Find the smallest whole number which, when mutiplied by 7, gives a product consisting entirely of ones.
Given the products of adjacent cells, can you complete this Sudoku?
Whenever a monkey has peaches, he always keeps a fraction of them each day, gives the rest away, and then eats one. How long could he make his peaches last for?
Each clue in this Sudoku is the product of the two numbers in adjacent cells.
Ben passed a third of his counters to Jack, Jack passed a quarter of his counters to Emma and Emma passed a fifth of her counters to Ben. After this they all had the same number of counters.
You have been given nine weights, one of which is slightly heavier than the rest. Can you work out which weight is heavier in just two weighings of the balance?
Arrange the four number cards on the grid, according to the rules, to make a diagonal, vertical or horizontal line.
A student in a maths class was trying to get some information from her teacher. She was given some clues and then the teacher ended by saying, "Well, how old are they?"
The number of plants in Mr McGregor's magic potting shed increases overnight. He'd like to put the same number of plants in each of his gardens, planting one garden each day. How can he do it?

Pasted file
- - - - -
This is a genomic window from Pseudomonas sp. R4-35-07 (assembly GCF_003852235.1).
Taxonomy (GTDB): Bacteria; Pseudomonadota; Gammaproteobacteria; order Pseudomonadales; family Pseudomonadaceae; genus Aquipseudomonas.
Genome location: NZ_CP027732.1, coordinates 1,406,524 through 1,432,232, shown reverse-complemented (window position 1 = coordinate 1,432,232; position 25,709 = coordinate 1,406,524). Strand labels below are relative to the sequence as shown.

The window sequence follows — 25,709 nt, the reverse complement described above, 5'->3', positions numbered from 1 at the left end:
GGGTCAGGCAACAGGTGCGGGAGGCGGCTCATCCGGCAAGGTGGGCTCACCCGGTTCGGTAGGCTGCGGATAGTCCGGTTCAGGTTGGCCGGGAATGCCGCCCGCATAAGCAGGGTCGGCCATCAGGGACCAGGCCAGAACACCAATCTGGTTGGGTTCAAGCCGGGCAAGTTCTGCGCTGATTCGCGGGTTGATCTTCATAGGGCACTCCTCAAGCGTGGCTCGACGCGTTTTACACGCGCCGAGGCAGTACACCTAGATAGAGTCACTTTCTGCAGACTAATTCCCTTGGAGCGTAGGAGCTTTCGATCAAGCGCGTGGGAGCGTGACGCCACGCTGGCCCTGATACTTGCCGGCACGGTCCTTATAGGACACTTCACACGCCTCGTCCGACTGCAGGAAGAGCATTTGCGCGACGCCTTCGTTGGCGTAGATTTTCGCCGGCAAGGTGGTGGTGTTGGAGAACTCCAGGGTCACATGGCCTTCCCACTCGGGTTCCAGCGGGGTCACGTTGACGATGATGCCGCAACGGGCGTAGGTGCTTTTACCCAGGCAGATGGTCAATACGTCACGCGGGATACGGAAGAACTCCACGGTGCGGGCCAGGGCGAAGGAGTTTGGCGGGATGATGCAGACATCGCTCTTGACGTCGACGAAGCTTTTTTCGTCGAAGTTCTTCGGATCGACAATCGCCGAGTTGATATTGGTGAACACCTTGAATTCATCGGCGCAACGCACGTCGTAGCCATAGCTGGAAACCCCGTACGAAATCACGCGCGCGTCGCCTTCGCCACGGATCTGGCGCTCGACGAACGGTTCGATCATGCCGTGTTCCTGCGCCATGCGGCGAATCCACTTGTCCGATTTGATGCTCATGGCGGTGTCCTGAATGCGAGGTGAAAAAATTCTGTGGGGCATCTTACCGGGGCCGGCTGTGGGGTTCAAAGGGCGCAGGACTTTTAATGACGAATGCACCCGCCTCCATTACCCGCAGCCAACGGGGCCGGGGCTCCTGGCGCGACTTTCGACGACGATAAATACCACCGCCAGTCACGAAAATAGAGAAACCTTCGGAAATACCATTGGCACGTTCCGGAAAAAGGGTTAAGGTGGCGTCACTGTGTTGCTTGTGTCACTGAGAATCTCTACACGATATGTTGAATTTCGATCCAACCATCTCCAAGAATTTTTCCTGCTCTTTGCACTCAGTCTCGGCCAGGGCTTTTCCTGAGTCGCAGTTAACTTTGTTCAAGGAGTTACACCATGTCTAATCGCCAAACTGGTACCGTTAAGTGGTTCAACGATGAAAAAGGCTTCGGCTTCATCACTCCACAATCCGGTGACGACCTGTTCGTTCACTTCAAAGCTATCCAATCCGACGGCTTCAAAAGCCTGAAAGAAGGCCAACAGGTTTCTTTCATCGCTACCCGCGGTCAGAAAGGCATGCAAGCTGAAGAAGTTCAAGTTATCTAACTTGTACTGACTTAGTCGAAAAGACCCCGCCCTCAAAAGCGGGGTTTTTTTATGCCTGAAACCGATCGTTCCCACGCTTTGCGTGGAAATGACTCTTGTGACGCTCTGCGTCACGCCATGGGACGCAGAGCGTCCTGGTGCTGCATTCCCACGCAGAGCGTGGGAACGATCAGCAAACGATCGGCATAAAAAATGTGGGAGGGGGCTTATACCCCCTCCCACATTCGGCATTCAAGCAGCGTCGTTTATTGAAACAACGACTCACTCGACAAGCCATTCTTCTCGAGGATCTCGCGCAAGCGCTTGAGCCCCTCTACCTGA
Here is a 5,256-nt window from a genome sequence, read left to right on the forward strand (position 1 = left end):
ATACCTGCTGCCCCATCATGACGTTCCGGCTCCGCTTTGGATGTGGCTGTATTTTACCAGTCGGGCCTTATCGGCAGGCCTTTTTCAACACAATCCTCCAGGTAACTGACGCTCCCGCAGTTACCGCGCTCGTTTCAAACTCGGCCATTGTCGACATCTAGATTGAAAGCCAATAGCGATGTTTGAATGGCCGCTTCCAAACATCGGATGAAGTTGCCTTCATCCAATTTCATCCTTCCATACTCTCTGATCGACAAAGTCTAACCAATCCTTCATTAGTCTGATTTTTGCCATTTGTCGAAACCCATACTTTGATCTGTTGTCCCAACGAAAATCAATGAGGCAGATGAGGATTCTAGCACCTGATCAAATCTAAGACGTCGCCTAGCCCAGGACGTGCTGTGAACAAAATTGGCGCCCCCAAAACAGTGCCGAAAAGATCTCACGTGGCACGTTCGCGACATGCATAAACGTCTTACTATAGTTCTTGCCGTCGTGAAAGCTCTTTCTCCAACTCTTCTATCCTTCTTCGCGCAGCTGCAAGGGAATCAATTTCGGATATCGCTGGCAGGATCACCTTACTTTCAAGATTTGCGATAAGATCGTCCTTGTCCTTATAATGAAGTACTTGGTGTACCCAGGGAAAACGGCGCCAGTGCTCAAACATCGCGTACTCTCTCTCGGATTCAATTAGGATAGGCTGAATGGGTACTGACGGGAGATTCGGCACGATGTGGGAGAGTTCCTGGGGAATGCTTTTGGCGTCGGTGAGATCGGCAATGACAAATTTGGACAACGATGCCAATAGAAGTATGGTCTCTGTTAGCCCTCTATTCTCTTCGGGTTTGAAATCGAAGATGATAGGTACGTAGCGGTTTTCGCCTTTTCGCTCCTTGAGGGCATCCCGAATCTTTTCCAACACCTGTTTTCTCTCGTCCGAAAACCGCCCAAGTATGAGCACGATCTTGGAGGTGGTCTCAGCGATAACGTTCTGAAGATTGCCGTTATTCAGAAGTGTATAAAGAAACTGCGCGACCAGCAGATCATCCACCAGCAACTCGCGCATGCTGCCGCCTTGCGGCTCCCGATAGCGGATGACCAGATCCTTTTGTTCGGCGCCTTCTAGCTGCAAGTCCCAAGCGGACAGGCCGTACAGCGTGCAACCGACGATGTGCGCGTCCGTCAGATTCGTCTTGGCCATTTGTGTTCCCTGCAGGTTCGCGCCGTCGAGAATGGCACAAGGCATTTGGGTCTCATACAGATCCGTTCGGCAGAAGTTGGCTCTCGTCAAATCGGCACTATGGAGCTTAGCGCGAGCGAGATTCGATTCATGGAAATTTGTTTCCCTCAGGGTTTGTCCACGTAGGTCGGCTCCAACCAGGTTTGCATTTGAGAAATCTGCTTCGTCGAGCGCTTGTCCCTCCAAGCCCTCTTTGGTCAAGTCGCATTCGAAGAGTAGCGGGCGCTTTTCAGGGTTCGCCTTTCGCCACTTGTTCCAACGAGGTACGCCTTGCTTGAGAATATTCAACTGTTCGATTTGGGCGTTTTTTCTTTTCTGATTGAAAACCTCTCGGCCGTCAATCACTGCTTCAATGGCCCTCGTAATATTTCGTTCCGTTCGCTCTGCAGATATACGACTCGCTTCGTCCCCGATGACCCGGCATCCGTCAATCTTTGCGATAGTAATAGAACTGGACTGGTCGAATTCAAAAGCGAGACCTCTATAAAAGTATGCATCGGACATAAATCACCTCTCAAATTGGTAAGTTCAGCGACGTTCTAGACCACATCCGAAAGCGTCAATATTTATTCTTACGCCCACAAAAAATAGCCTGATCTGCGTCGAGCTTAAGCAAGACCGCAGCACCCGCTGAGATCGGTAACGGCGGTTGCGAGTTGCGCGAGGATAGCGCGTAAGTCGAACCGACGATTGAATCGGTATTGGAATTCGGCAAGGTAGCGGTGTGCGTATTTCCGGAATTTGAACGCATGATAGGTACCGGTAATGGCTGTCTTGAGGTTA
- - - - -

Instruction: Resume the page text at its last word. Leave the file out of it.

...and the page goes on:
Different combinations of the weights available allow you to make different totals. Which totals can you make?
The NRICH team are always looking for new ways to engage teachers and pupils in problem solving. Here we explain the thinking behind maths trails.
An extra constraint means this Sudoku requires you to think in diagonals as well as horizontal and vertical lines and boxes of nine.
You need to find the values of the stars before you can apply normal Sudoku rules.
Do you notice anything about the solutions when you add and/or subtract consecutive negative numbers?
Many numbers can be expressed as the sum of two or more consecutive integers. For example, 15=7+8 and 10=1+2+3+4. Can you say which numbers can be expressed in this way?
An investigation involving adding and subtracting sets of consecutive numbers. Lots to find out, lots to explore.
A cinema has 100 seats. Show how it is possible to sell exactly 100 tickets and take exactly £100 if the prices are £10 for adults, 50p for pensioners and 10p for children.